11 April 2017
When it comes to impact reporting, the judges could not choose between three leading organisations – the International Finance Corporation (IFC), the European Investment Bank (EIB) and Kreditanstalt für Wiederaufbau (KfW).
All three organisations were involved in the Harmonised Framework for Impact Reporting, which won Initiative of the Year in last year’s Green Bond Awards, and provided templates for reporting on projects, allowing best practice to be shared across impact reporting regimes.
Until then, impact reporting was inconsistent, with many different metrics, making it difficult for investors and users of the data to compare impact across green bonds.
Of the consortium of 11 MDBs that took part in the harmonisation initiative, the judges in this year’s Green Bond Awards felt IFC, KfW and EIB boasted equally good reporting regimes in 2016.
“The [harmonisation] framework’s objective of increased transparency is being achieved, as detailed reporting becomes the status quo in the green bond market,” says Esohe Denise Odaro, head of investor relations at the IFC. “Correspondingly, issuers now benefit from having a more focused process, with set metrics to track and publish as opposed to improvised and impromptu procedures.”
Impact reporting at the IFC focuses on four easy-to-understand metrics, she added.
- Annual energy savings.
- Annual greenhouse gas (GHG) emissions reduced or avoided.
- Annual renewable energy produced.
- Capacity of renewable energy plant(s) constructed or rehabilitated.
“This year, we have produced a more holistic report with an overview of the green bond programme’s endeavours and achievements throughout the fiscal year,” says Odaro. “In addition, the project list table now includes the link to the website bearing more relevant project information such as project sponsor details, environmental and social risks and mitigation, and other expected development impact. This report has received remarkably positive feedback from our investors.”
KfW’s impact reporting also focuses on simple metrics, says Jürgen Köstner, head of investor relations at KfW.
“We look for environmental metrics – GHG reduction, installed electric power and power delivered – and social metrics, such as employment, with preference given to environmental metrics,” he explains.
"The [harmonisation] framework's objective of increased transparency is being achieved, as detailed reporting becomes the status quo in the green bond market"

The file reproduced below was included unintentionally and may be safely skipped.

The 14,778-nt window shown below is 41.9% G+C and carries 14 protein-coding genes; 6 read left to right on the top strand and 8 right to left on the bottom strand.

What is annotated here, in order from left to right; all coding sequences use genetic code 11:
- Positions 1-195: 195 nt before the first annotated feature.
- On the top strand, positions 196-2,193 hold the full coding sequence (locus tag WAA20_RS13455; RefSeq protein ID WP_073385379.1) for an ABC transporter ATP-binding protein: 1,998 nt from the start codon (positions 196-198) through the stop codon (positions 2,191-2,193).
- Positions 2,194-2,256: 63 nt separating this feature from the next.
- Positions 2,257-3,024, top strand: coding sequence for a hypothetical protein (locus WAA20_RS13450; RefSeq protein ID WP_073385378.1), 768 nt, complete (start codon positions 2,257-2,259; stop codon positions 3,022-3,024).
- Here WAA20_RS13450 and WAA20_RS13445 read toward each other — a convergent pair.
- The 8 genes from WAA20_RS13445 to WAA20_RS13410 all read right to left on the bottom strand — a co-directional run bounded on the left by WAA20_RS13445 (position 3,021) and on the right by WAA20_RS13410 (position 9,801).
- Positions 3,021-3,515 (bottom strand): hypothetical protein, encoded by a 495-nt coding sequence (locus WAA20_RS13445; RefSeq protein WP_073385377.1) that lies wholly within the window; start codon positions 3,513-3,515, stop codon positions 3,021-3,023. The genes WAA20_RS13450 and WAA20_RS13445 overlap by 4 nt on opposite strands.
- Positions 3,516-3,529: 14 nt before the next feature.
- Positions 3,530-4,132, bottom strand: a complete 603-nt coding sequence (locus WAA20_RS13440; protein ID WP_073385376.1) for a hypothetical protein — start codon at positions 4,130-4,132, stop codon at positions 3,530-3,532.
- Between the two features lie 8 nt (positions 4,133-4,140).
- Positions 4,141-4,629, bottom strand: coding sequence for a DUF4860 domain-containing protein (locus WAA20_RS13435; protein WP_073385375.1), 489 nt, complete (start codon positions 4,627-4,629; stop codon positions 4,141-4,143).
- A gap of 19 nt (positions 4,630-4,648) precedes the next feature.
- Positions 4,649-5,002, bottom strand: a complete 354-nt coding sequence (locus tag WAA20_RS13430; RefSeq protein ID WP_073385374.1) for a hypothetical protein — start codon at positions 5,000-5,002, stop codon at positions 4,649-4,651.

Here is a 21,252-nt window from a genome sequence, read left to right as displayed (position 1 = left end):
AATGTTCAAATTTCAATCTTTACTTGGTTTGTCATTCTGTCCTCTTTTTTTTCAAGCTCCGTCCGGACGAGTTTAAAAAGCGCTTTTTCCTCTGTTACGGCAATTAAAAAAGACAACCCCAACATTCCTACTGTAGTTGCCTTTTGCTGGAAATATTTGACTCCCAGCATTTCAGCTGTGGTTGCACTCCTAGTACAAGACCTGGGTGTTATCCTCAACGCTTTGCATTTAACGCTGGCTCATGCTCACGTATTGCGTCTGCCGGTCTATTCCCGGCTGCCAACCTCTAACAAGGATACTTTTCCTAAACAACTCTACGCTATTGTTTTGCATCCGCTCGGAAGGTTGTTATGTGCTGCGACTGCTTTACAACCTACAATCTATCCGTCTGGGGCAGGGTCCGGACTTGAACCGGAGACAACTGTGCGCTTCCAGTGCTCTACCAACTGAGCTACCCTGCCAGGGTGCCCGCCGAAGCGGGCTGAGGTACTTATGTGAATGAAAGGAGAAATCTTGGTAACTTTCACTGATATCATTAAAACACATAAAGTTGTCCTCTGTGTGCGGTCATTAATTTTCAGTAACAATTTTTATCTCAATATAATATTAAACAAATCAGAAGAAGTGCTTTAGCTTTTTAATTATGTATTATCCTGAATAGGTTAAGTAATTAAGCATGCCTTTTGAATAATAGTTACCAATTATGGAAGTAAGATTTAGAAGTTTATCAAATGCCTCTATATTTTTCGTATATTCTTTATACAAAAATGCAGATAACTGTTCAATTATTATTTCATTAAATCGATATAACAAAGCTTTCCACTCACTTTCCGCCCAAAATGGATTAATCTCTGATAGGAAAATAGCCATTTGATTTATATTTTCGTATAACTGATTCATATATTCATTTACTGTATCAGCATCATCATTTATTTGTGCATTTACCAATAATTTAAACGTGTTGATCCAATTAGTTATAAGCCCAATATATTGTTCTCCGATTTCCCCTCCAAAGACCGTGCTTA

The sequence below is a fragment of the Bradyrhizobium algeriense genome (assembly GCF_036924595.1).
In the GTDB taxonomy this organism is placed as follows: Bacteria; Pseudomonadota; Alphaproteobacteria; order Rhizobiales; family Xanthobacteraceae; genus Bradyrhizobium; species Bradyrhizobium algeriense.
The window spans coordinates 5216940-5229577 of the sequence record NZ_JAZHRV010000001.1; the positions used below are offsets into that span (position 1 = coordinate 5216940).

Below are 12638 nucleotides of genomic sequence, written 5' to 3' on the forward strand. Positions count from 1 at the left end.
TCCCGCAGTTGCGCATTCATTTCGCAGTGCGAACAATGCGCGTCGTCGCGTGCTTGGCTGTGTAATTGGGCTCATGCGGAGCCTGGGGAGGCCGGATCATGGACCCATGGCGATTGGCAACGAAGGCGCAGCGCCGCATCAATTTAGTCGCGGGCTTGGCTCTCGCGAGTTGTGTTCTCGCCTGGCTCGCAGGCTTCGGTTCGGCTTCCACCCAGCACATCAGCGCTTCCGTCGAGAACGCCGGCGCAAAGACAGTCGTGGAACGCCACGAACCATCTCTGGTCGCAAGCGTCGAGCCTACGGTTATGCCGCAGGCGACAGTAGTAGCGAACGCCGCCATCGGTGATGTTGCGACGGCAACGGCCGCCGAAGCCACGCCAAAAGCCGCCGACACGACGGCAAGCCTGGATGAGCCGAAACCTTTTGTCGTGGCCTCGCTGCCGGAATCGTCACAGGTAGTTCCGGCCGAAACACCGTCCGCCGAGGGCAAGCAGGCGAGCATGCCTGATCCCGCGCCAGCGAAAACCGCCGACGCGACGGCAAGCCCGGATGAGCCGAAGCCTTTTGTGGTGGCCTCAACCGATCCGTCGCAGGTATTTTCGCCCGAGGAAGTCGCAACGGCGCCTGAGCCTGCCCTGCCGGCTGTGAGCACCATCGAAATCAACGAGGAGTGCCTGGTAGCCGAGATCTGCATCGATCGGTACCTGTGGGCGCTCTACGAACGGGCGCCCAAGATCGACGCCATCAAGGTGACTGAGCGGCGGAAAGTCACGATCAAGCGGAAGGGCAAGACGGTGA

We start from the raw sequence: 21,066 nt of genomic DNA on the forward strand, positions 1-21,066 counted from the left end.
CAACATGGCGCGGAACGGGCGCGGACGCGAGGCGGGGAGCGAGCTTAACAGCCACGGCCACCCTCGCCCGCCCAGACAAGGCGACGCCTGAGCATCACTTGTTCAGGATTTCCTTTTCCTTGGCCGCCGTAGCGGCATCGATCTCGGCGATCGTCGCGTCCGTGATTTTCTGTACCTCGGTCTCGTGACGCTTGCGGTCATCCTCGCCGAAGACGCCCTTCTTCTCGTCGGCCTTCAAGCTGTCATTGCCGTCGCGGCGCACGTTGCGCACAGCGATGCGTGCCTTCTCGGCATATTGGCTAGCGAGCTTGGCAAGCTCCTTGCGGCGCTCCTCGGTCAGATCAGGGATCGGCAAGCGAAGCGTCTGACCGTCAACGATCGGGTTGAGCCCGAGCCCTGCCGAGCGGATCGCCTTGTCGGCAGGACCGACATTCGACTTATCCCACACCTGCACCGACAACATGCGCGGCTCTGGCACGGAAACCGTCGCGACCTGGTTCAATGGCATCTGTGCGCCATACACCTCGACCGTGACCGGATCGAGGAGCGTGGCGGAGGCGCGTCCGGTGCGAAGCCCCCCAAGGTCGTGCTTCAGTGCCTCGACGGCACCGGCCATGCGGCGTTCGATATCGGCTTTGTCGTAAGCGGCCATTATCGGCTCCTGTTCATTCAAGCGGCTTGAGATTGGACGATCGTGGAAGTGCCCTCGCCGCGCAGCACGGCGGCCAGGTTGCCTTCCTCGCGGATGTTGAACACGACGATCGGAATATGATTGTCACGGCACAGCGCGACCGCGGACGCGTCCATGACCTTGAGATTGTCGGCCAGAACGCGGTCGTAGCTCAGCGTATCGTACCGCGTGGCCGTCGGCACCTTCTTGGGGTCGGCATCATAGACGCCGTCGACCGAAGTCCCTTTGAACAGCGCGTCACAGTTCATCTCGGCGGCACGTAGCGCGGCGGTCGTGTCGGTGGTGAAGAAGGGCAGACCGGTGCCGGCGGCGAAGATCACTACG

Esohe Denise Odaro, IFC
However, what sets KfW’s reporting apart is the fact that the MDB has secured the services of an external reviewer, to audit the impact of its green bonds, says Köstner.
“The key characteristic of our reporting in 2016 was the use of external reviewers,” he argues. “We are the only issuer that has mandated an external review that is completely independent, to look at the environmental impact of our green bonds.”
The external reviewer, Centre for Solar Energy and Hydrogen Research Baden- Württemberg (ZSW), evaluated the underlying projects of the green bonds to provide a detailed look at what the bonds are being used for and importantly what the impact per €1 million ($1.06 million) of investment.
EIB, on the other hand, provides 10 different impact indicators focused on renewable energy and energy efficiency projects.
These are: gross installed electricity capacity (measured in MW-e); additional electricity produced (GWh-e); primary energy savings (GWh-e); absolute GHG emissions (ktCO2e); relative GHG emissions (ktCO2e); gross installed heat capacity (MW-th); additional heat produced (GWh-th); renewable energy capacity added; renewable energy capacity rehabilitated and additional length of transmission line (Km).
“EIB reports both absolute and relative GHG figures for its projects, at individual project and aggregate-level, across all sectors of its operations. We believe it is highly important to estimate and report both indicators,” says Aldo Romani, deputy head of funding, euro, at the EIB.
“This is because the relative figure gives a comparison with alternative scenarios and technologies, indicating the progress on emission reduction, and the absolute figure reports the actual GHG emissions that are going into the atmosphere and hence changing the climate.”
In this way the difference between absolute and relative reductions can be used to indicate the changing impact of EIB’s green bonds over time.